Most reports neither provide information that is useful to investors nor data that enables a robust assessment of a company's performanc
guardian.co.uk, Monday 4 April 2011 11.05 BST
The previous articles in this series argued that, even though investors are frequently not particularly interested in companies' corporate responsibility performance, there is a growing expectation that companies will produce corporate responsibility reports. Yet, it is probably fair to say that most reports are not seen as useful to investors, with the two most common problems being that they neither provide information that is actually useful to investors nor data that enables a robust assessment of the company's performance to be made.
In this article I would like to offer three practical proposals that would not only make a dramatic difference to this situation but should be relatively straightforward for all companies producing corporate responsibility reports to implement.
The first is that companies must be explicit about which social and environmental issues they see as being of most relevance to investors. Put another way, companies should explain which issues are financially material (ie financially significant over the short to medium term), which are of strategic importance and which of operational importance. They should also define the timeframes over which these assessments are being made, acknowledging that the relative importance of issues is likely to change over time.
Being clear about materiality should enable companies to explain the importance of environmental and social risks and opportunities in the context of their business strategy, their key value drivers and their short- and long-term financial performance. Companies should also be prepared to explain which issues are not seen as material, and the reasons for these decisions. This is probably the critical challenge. Companies have been unwilling to be so explicit about materiality because they have not wanted to be held to account if other issues are subsequently shown to be material, and they have not wanted to antagonise other stakeholders by suggesting that other issues are in some way less important.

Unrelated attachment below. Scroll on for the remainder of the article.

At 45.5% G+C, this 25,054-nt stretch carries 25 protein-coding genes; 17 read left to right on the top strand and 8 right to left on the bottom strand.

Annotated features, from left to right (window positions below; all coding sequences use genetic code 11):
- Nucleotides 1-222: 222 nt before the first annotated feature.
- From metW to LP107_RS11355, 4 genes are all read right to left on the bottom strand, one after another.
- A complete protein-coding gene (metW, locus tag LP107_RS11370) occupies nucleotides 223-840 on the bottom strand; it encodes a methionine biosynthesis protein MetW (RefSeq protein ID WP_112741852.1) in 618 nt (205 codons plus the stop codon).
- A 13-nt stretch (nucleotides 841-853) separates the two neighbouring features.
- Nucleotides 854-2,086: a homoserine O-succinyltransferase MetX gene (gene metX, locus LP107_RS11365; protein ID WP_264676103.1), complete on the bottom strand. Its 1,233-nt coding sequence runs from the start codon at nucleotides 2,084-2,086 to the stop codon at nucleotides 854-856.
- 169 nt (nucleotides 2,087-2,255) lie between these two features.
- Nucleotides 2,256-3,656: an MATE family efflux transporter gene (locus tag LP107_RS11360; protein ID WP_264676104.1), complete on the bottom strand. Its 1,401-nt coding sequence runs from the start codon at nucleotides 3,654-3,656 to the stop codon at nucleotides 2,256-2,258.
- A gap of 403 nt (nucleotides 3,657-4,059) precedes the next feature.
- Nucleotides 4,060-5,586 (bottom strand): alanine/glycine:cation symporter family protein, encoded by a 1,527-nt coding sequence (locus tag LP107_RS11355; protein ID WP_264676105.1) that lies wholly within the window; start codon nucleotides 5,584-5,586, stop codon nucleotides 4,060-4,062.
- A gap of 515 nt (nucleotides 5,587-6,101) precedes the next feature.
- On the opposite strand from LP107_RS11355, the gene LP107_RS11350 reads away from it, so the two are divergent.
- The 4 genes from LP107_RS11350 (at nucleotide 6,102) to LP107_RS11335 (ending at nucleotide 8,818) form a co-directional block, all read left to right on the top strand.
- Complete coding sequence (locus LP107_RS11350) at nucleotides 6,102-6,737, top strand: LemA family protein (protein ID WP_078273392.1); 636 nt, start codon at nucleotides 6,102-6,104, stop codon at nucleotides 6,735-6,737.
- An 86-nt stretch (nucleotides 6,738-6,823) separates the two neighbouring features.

Second, companies should provide more information on their stakeholders. Specifically, companies should identify the stakeholders they see as being of particular importance, explain how they have engaged with these stakeholders, detail the specific issues raised by these stakeholders, and describe the actions that they have taken in response. It is striking that the fashion in corporate responsibility reporting has moved so strongly away from reporting on specific stakeholder needs and interests, notwithstanding the growth in stakeholder assurance processes. The reasons are unclear but may reflect the relative lack of responsiveness of companies to the specific issues raised by stakeholders.
Third, companies could do a much better job of facilitating investor understanding of the data provided in corporate responsibility reports. At present, most data falls short of the quality necessary for investors to be able to build consideration of social or environmental performance into their investment models, to compare different companies or even to robustly assess trends in an individual company's performance over time. There are various reasons. Some are practical and probably inherent to corporate responsibility reporting for the foreseeable future: evolving performance metrics, relatively underdeveloped data gathering and quality assurance systems, the inevitable trade-offs between cost and precision, and the very significant uncertainties in many of the techniques used to generate data.
While acknowledging these realities, there is much that companies could do to increase the utility of the information that they do provide, in particular through being explicit about the scope of their reporting and the limitations in the data and other information that they provide. In relation to the scope of reporting, companies should explicitly define the scope of their reporting (eg does it cover all parts of the business, are specific countries not covered) and the implications of any exclusions for the reported data. In relation to data, companies could do much more, perhaps on their websites, to explain the uncertainties and limitations in their reported data, through providing a comprehensive description of how they have produced this data (in terms of calculation protocols used, assumptions and estimates made and data sources used) and through commenting on the uncertainties in the reported data.
In conclusion, the central message from the three articles in this series is that investors are paying much greater attention to corporate responsibility performance and are likely to increase their demands for better quality and more relevant corporate responsibility information from companies. This presents a huge opportunity for companies to engage their investors in wider discussions around the longer-term prospects for the business. However, for this to happen, the quality and rigour of the information provided in corporate responsibility reports must first be significantly improved.
Dr Rory Sullivan is the author of Valuing Corporate Responsibility: How Do Investors Really Use Corporate Responsibility Information?(Greenleaf), published on 15 March 2011.